Puzzled over the economy?

For some, the world economy is a puzzle. Just when things look like they are recovering from 2008, suddenly stock markets are falling everywhere. The sky is falling! The world is coming to an end! No, and no, although it is possible the world we once knew is changing and will never return to what it was. What I do not understand is why the inability to return to what was is so surprising.

First, the stock markets. Why are they falling? There may be a number of reasons, but in my opinion the obvious one is they are overpriced. In my last post I mentioned Apple is showing signs of bear behaviour. But then, look at the price it soared to, and, bearing in mind that it soared on the basis of an outflow of revolutionary products and that outflow appears to have at least paused, and furthermore, sales of its iphone are not going as well as hoped, why isn’t a correction expected? So, what about overall? In my opinion, the whole market was overpriced, and the reason for this lies in quantitative easing (or printing money). Now, you might expect that pushing money into the economy would be good, and it would get the economy moving, but that is misleading because as far as I can see, most of that money went to the financial products industry. A lot of that money was sucked up by bonds, but these now have very little yield, so investors go elsewhere. The simplest elsewhere was the stock market, so stock prices soared. If that analysis is correct, then this fall in stock prices is a natural correction, an inevitable correction, and there is nothing to worry about at all unless you purchased stocks just before the correction.

Mind you, if you have a few hundred million dollars to spare, there will be opportunities to take advantage of a market slide, although it may be a bit late. The idea is to short, or bet against a rise. The film, “The Big Short”, is an excellent account of how this can be done, and some of the problems in doing it. You may think we have learned and that sort of activity is over, but never fear; if you have the means, the bespoke tranche opportunity beckons. Of course it pays if you know what you are doing. As the film showed, even when the economy is shot to pieces, some who work out what reality is can win big. Me, I am a little short of the necessary cash so it is irrelevant, but much of that money that went into quantitative easing is being held by a very few who can and probably will participate in such activities. So in my opinion, part of the current problem is that while there is a mountain of money sloshing around, it is all sitting in financial “products”, rather than in something that generates wealth for the lower 99% of the population.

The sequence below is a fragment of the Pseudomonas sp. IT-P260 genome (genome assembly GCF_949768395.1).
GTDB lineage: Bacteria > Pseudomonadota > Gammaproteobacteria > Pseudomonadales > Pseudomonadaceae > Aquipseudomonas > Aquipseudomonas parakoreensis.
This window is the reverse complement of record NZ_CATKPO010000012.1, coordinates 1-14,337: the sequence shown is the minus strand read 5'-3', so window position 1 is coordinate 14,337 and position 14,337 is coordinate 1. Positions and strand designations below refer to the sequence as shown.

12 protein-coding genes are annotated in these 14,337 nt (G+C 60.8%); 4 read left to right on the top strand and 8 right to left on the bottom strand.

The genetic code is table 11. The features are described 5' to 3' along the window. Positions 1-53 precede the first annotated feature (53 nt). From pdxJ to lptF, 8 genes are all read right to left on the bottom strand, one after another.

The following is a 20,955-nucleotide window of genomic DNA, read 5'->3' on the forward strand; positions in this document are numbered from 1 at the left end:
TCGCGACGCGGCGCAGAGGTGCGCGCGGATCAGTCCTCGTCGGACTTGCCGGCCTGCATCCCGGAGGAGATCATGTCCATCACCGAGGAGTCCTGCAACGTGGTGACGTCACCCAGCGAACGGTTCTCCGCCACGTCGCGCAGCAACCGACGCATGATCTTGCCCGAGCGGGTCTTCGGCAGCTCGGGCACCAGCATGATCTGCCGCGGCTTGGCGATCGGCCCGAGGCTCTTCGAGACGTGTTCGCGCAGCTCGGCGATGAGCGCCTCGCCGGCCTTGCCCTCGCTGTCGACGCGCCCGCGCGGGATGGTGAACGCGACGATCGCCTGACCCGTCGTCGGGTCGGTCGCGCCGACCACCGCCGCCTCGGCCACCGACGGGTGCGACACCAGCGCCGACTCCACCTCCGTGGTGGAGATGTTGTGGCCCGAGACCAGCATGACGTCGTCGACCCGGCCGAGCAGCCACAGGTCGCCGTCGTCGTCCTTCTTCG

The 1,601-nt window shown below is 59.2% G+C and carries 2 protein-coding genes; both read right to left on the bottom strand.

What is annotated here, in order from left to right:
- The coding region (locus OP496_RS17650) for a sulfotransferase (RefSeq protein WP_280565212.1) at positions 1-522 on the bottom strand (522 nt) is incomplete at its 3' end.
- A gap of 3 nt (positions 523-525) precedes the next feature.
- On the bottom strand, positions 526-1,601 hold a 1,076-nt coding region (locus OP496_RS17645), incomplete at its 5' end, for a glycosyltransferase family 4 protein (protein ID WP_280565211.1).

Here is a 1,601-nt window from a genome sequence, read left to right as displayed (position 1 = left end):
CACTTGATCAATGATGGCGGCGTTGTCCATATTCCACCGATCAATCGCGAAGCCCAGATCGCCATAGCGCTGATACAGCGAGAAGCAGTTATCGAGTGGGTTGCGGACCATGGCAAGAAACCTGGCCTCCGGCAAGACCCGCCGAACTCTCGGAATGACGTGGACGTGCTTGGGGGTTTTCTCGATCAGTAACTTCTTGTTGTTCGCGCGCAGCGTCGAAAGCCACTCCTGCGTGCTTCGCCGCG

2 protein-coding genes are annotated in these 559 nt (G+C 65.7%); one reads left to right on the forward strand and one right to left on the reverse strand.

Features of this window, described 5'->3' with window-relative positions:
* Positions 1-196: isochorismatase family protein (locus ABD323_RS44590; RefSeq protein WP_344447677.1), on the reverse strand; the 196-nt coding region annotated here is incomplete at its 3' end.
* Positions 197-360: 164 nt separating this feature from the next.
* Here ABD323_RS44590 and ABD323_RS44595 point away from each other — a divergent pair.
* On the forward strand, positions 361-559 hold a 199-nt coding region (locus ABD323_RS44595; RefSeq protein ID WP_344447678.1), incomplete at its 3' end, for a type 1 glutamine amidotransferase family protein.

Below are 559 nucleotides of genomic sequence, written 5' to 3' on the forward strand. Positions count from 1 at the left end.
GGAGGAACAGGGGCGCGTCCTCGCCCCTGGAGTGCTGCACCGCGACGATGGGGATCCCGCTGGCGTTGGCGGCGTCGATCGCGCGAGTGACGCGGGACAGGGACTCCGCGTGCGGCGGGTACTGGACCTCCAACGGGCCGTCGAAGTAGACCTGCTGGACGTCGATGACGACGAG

Obviously, that cannot be the only problem. One that is cited is the price of oil. In practice, this should be good, because it lowers the cost of a lot of production, but for some reason, it is considered to be bad. Certainly, it is not doing oil producers much good, but who else is it actually hurting? One group that it will be hurting are those trying to develop synthetic fuels. I shall leave that for another post. However, the reason it is not doing much good is probably that while the prices of many goods are coming down, too many people still do not have the money to buy stuff, so the lower prices are not stimulating the economy. This is the real problem of having too much money in the hands of too few. They are sitting on it.

Apparently, a number of major corporations are also sitting on money, rather than investing in new job-creating businesses. Why? My guess is that this is in part because professional businessmen, trained in financial management, now control the Boards. They are not creating new businesses or products because they do not know how to, or they are too dull to see what could be produced. There are exceptions, and the reason Apple grew so huge is probably due to Steve Jobs obsessions with new products, but Jobs was an exception. To my mind, this is the biggest single problem with the inequality that has come about. As in feudal times, when most of the wealth is concentrated in the hands of the few, all the few do is to feed their own egos and their own likes. Everybody else gets forgotten.

There are still other problems, such as ISIS cited, but I don’t see that as relevant. More of a problem for Greece is their debt problem. That might have gone away from the news, but it most certainly has not gone away.

Nevertheless I think the major problem we have is not exactly recognized by most, and it is that we are undergoing a structural change in our economy. This has happened many times before. The first to go out of business were flint knappers, and many have followed. While we still have horses, the average person does not engage personally with horses any longer. Right now, I have no idea where the world economy will end up, but it seems that work for the unskilled is basically going to disappear. Those educated for the new world will thrive, but what sort of education is desirable? Some of the specialist ones are obvious, but others are less so. And life will be particularly cruel for the child who wastes time at school and refuses to learn. What do you think?


4 thoughts on “Puzzled over the economy?

    • Good post, Patrice. As an aside, “the Big Short” is worth seeing because it exposes the fraud at the most basic level. Unfortunately, besides not sending the money anywhere useful, I do not believe they have done anything about the fraud either so I doubt we have seen the last of this crisis.

      • No, if anything, things are worse than ever: more of half the money is now in “DARK POOLS”, out of all and any government control (it was only a very small fraction of that in 2008)

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